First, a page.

Browsing named entities in George Bancroft, History of the United States from the Discovery of the American Continent, Vol. 6, 10th edition.. You can also browse the collection for Edmund Burke or search for Edmund Burke in all documents.

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ursued the search for papers of this class, till I succeeded in securing letters official or private from Bollan; Jasper Mauduit; Richard Jackson,—the same who was Grenville's Secretary at the Exchequer, a distinguished Member of Parliament, and at one time Agent for three Colonies;—Arthur Lee; several unpublished ones of Franklin; the copious and most interesting, official and private Correspondence of William Samuel Johnson, Agent for Connecticut; one letter and fragments of letters of Edmund Burke, Agent for New-York; many and exceedingly valuable ones, of Garth a Member of Parliament and Agent for South Carolina; and specimens of the Correspondence of Knox and Franklin, as Agents of Georgia. Analogous to these are the confidential communications which passed between Hutchinson and Israel Mauduit and Thomas Whately; between one of the Proprietaries of Pennsylvania and Deputy Governor Hamilton; between Cecil Calvert and Hugh Hammersley, successive Secretaries of Maryland, and Lie
atham's Ministry, but to the modifications which Grafton afterwards made in it by a junction with the Bedfords, Chesterfield called the Cabinet a piece of Mosaic. Burke appropriated the metaphor, and applied it wrongfully; yet in rhetoric so splendid, that every one is inclined to forget historic exactness, and quote his brilliant epigrams. Chatham's Ministry was at first less of a Mosaic than Rockingham's, and very much less of a Mosaic than the Opposition, of which Burke was now to form a part. can hope for the rare privilege of unanimity, it is this, in which Pitt will see none but persons whose imagination he has subjugated, whose premature advancementinst Prerogative; and if they mitigated taxation in America by repealing the Stamp Act, they boasted of having improved the revenue raised there from trade, Edmund Burke's Short Account of a late Short Administration. renewed the unconstitutional method of making parliamentary Requisitions on colonial Assemblies, and in the Dec
ight of Parliament to control its Legislature. Moffat, of Rhode Island, asked relief for his losses; founding his claim on the resolves of the British House of Commons, and the King's recommendation. Thomas Moffat to a Member of Parliament, Mr. Burke's cousin. 12 Dec. 1766; Moffat's Account sent to the same M. P., and to Sir George Saville and others. Neither of them, said the Speaker of the Assembly, can ever operate with me; nor ought they to influence the free and independent Representaritorial revenue; and as Towns- Chap. XXVII.} 1766. Dec. hend crossed his plans and leaned to the East India Company, he proposed to Grafton the dismissal of Townshend as incurable. Chatham to Grafton, 7 Dec. 1766, in Grafton's Autobiography. Burke indulged in sarcasm at the great person, so immeasurably high as not to be reached by argument, and travestied the litany in a solemn invocation to the Minister above. Have mercy upon us, he cried, while the Opposition applauded the parody; doom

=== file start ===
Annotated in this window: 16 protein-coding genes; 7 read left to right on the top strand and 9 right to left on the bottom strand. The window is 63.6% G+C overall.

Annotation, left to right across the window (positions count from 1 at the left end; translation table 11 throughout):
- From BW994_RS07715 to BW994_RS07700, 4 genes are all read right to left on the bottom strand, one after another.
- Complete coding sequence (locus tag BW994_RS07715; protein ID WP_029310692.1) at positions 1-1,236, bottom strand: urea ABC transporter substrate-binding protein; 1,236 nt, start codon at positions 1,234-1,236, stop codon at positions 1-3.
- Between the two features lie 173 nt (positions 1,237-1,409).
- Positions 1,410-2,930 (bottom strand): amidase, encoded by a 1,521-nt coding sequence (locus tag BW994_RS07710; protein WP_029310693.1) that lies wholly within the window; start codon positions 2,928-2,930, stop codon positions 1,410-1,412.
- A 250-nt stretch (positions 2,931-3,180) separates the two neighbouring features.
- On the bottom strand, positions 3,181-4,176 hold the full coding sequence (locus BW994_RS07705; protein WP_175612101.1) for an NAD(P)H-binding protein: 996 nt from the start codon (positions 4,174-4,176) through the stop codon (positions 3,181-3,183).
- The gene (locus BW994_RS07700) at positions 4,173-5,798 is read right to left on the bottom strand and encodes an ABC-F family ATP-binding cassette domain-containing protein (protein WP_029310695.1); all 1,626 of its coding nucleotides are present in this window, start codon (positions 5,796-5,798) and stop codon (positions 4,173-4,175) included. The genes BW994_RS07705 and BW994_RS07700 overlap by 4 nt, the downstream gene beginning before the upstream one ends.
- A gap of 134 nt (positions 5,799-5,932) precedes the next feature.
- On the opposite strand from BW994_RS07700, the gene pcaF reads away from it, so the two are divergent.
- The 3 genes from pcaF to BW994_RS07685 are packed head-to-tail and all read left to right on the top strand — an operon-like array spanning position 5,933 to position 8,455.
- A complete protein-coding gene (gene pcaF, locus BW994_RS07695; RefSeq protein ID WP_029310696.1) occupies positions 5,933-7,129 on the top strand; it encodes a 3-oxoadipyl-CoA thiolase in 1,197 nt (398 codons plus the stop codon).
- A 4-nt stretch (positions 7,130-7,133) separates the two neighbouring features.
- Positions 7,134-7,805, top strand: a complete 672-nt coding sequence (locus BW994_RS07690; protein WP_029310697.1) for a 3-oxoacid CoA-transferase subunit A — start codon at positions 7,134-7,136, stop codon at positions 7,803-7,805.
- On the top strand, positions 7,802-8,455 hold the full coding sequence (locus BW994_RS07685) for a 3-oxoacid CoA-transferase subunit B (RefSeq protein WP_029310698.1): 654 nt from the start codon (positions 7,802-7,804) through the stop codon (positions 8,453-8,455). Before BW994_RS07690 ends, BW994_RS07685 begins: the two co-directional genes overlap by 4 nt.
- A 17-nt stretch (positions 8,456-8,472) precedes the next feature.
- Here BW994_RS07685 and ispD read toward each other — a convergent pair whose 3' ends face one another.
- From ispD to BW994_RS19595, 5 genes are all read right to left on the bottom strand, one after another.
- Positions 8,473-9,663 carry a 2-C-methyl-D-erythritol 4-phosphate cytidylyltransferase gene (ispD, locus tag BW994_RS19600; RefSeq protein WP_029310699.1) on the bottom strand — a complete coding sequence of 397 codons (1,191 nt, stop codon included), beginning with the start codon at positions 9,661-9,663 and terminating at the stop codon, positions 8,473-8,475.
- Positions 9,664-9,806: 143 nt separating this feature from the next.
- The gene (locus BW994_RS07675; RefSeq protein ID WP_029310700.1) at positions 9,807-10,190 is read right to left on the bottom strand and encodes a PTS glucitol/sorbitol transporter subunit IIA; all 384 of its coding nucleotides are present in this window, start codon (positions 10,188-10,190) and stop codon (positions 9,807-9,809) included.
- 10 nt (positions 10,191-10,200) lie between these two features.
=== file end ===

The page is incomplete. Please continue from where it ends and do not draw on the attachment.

ld the mischiefs that would ensue. Grenville who must have shed tears of spite, if he Chap. XXIX.} 1767. May. could not have croaked out a presage of evil, Burke's Works, i. 255. Am. ed. heard with malignant joy one of the repealers of his Stamp Act propose a revenue from Port Duties. You are deceived, said he; I tell you,ill for it was already prepared. The debate would not have continued long, if there had not been a division of opinion as to the mode of coercing New-York. Edmund Burke, approving a local tax on importations into that province, opposed the general system. You will never see a single shilling from America, said he propheticlly; Edmund Burke's Account of what he said, in Cavendish, i. 39. it is not by votes and angry resolutions of this House, but by a slow and steady conduct, that the Americans are to be reconciled to us. Dowdeswell described the new plan as worse than to have softened and enforced the Stamp Tax. Do like the best of physicians, sai
ill, thought Hardwicke. Life of Lord Chancellor Hardwicke, III. 459. Richmond and others were anxious and uneasy. E. Burke to Rockingham, 18 August, 1767. A leader of a party had never Aug. done so much to diminish its influence. Very honestHis enemies were pleased, for he had acted exactly as their interests required; the King was never in better spirits. E. Burke to Rockingham, 1 August, 1767. Grafton, too, obtained the credit of moderation by his seeming readiness to retire; a boroughs, the price of votes within twenty years had increased three-fold. The Duke of Newcastle grumbled as usual. Edmund Burke grumbled also, because the moneyed men of his party did not engage more of the venal boroughs. Burke to Rockingham,Burke to Rockingham, 13 August, 1767. In the great contest with oppression, he had no better reliance than on the English constitution as it was, and the charitable purchase of venal boroughs by opulent noblemen of his connection. May the anarchy in the British gove